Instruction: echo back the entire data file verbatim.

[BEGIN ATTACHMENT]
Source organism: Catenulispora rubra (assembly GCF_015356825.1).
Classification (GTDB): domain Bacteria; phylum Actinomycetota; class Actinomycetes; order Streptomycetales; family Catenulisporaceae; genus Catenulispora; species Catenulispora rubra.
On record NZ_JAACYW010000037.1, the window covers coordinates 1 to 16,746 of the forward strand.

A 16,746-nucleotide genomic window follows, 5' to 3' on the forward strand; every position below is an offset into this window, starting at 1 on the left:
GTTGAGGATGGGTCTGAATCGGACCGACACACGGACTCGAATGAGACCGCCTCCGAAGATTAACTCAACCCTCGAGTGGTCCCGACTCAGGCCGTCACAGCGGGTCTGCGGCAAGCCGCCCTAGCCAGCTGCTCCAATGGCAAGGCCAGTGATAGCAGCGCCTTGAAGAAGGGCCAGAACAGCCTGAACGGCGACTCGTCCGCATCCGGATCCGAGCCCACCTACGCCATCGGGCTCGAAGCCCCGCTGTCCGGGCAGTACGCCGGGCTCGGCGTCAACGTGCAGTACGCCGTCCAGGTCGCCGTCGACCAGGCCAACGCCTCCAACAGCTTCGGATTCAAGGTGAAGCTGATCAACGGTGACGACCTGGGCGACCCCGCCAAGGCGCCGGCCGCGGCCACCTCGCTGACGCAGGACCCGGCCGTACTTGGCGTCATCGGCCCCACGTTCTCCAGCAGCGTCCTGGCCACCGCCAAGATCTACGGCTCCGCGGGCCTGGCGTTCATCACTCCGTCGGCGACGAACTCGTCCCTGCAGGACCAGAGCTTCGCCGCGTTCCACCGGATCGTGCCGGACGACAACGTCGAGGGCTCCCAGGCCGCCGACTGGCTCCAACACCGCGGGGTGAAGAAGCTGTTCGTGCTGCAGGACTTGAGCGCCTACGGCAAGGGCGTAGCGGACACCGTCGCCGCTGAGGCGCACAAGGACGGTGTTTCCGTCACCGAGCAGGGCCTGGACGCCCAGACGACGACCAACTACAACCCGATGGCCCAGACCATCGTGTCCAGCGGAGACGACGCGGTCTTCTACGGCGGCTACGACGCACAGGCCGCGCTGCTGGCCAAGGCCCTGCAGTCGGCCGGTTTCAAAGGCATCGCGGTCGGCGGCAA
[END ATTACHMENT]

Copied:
Source organism: Catenulispora rubra (assembly GCF_015356825.1).
Classification (GTDB): domain Bacteria; phylum Actinomycetota; class Actinomycetes; order Streptomycetales; family Catenulisporaceae; genus Catenulispora; species Catenulispora rubra.
On record NZ_JAACYW010000037.1, the window covers coordinates 1 to 16,746 of the forward strand.

A 16,746-nucleotide genomic window follows, 5' to 3' on the forward strand; every position below is an offset into this window, starting at 1 on the left:
GTTGAGGATGGGTCTGAATCGGACCGACACACGGACTCGAATGAGACCGCCTCCGAAGATTAACTCAACCCTCGAGTGGTCCCGACTCAGGCCGTCACAGCGGGTCTGCGGCAAGCCGCCCTAGCCAGCTGCTCCAATGGCAAGGCCAGTGATAGCAGCGCCTTGAAGAAGGGCCAGAACAGCCTGAACGGCGACTCGTCCGCATCCGGATCCGAGCCCACCTACGCCATCGGGCTCGAAGCCCCGCTGTCCGGGCAGTACGCCGGGCTCGGCGTCAACGTGCAGTACGCCGTCCAGGTCGCCGTCGACCAGGCCAACGCCTCCAACAGCTTCGGATTCAAGGTGAAGCTGATCAACGGTGACGACCTGGGCGACCCCGCCAAGGCGCCGGCCGCGGCCACCTCGCTGACGCAGGACCCGGCCGTACTTGGCGTCATCGGCCCCACGTTCTCCAGCAGCGTCCTGGCCACCGCCAAGATCTACGGCTCCGCGGGCCTGGCGTTCATCACTCCGTCGGCGACGAACTCGTCCCTGCAGGACCAGAGCTTCGCCGCGTTCCACCGGATCGTGCCGGACGACAACGTCGAGGGCTCCCAGGCCGCCGACTGGCTCCAACACCGCGGGGTGAAGAAGCTGTTCGTGCTGCAGGACTTGAGCGCCTACGGCAAGGGCGTAGCGGACACCGTCGCCGCTGAGGCGCACAAGGACGGTGTTTCCGTCACCGAGCAGGGCCTGGACGCCCAGACGACGACCAACTACAACCCGATGGCCCAGACCATCGTGTCCAGCGGAGACGACGCGGTCTTCTACGGCGGCTACGACGCACAGGCCGCGCTGCTGGCCAAGGCCCTGCAGTCGGCCGGTTTCAAAGGCATCGCGGTCGGCGGCAA